Polytechnics are preparing Canada’s next-generation workforce

It’s no secret that unrelenting technological progress and chronic labour shortages challenge Canada’s ability to remain prosperous and compete globally. Unfortunately, traditional academic learning doesn’t necessarily prepare young talent for the 21st century work world.

That’s why polytechnics, with their delivery of hands-on, technical, and career-focused education, are increasingly being viewed as the best solution. But Polytechnics Canada CEO Sarah Watts-Rynard prefers to describe the situation more magnanimously.

She says, “A lot is going on in the education sector. It’s a crowded space with many choices, and polytechnics are looking to differentiate themselves from colleges and private institutions.”

Watts-Rynard points out that polytechnics are becoming the education venue of choice not just for high school graduates, but also for people who already have degrees as well as professionals seeking to upgrade their skills or switch careers. “There’s no end to the learning curve today,” she says. “In fact, ongoing education is a must, considering the rapid pace with which technology is changing industry.”

Indeed, Polytechnics Canada estimates that 30 per cent of people who enrol in polytechnics already have a scholastic degree or have forged a career in industry. “There’s hardly a sector that isn’t being transformed by high tech, so the large percentage of professionals coming to our institutions isn’t surprising,” Watts-Rynard says.

The non-profit Polytechnics Canada represents 13 leading research-intensive, publicly supported polytechnics and institutes of technology. It advocates for federal action in areas where polytechnics provide solutions for Canada’s economic wellbeing, both domestically and on the global stage.

Nowhere is polytechnics’ ability to provide solutions more apparent than in the realm of artificial intelligence, and Watts-Rynard believes they have a great opportunity to help Canada become a technology leader globally. “As innovation intermediaries, polytechnics can offer fully equipped labs and workshops in which business can experiment,” she says. “They can also train next generation talent and fill labour gaps when companies adopt new technology.”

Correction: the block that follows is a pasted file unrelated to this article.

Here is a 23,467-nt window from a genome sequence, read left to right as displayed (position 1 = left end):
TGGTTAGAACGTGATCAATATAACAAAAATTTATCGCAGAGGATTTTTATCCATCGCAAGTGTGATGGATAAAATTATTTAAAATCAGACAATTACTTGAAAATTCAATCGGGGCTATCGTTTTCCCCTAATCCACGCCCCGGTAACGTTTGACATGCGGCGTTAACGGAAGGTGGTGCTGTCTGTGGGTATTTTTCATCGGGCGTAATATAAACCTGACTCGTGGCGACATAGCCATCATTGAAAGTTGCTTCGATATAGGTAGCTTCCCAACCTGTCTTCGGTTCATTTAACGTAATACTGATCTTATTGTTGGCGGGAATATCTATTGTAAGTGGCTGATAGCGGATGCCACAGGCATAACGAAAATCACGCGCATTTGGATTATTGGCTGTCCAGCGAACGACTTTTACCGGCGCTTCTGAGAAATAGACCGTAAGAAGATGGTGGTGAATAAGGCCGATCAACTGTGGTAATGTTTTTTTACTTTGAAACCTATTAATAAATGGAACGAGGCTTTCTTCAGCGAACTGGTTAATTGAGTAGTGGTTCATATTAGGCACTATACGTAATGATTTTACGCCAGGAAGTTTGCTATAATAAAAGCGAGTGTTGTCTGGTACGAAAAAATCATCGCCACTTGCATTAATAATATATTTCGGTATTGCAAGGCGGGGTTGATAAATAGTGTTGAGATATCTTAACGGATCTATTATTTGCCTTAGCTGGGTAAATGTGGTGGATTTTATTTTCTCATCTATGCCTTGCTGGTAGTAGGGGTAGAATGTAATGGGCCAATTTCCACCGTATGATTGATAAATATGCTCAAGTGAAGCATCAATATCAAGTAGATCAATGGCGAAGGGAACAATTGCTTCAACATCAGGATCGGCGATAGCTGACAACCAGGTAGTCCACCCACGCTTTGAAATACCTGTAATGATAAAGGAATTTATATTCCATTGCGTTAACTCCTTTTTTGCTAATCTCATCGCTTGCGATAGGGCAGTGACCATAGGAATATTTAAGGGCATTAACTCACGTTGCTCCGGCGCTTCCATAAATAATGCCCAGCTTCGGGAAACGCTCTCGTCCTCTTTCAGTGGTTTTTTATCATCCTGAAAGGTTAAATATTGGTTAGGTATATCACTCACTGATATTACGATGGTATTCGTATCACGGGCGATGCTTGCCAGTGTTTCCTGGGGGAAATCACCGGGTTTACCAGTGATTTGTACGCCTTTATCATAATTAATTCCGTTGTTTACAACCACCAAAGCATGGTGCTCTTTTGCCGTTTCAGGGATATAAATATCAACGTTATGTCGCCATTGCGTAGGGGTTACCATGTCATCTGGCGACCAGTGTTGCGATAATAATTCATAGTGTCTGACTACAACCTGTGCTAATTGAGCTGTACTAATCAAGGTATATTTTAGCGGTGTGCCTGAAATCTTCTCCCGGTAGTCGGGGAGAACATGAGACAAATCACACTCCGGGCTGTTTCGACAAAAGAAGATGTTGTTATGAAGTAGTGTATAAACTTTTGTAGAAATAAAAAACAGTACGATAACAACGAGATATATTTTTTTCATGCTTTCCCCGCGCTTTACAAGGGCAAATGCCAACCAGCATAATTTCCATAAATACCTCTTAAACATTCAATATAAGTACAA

Polytechnics are also making strides to remedy the construction industry’s acute labour shortage, which in turn exacerbates Canada’s housing shortage. A number of institutions are experimenting with low- or no-cost programs in the skilled trades as a way to attract young people (Humber College in Toronto offers six different tuition-free pre-apprenticeship programs in high-priority trades).

Another focus for polytechnics is cyber security, where people within different industries who can deal with or prevent attacks are in short supply. Conestoga College’s ConHacks student hackathon gives participants practical exposure to cyber security threats, refining their technical skills and preparing them for future workplace challenges. Meanwhile, Seneca Polytechnic offers stackable micro-credentials that enable professionals to upgrade their skills to reflect current security concerns.

Looking to the future, Watts-Rynard identifies Ottawa’s push toward achieving its net zero carbon goals by 2050 as another major opportunity for polytechnics. “Many of our members are already helping move businesses further in the green direction,” she says.

Polytechnics’ close association with industry is hardly the only reason for their effectiveness. At every stage, employers inform the learning at these institutions, and many of them also serve as instructors or mentors. “They’re invaluable in providing updates to curricula,” Watts-Rynard says.

Also, polytechnics are evolving, with an increasing number of them becoming innovation hubs. One example is Saskatchewan Polytechnic’s on-going project to transform 11 outdated buildings spread across Saskatoon into a centre of excellence in applied learning and research, where technology-rich teaching will produce job-ready graduates in everything from health and bio sciences to hospitality, digital business, and mining. “These innovation centers facilitate taking the risk out of innovative ideas being brought to fruition,” Watts-Rynard says.

As industries continue to transform and aging workforces retire (four million Canadians in total between 2017 and 2026, according to Employment and Social Development Canada), key economic sectors in Canada face the challenges of keeping pace.

Watts-Rynard concludes, “We’ve already gained recognition for mitigating the impact of these transformations, and I truly believe polytechnics will be central in achieving Canada’s economic and social success moving forward.”

About the Author

Robin Brunet, Writer, Postmedia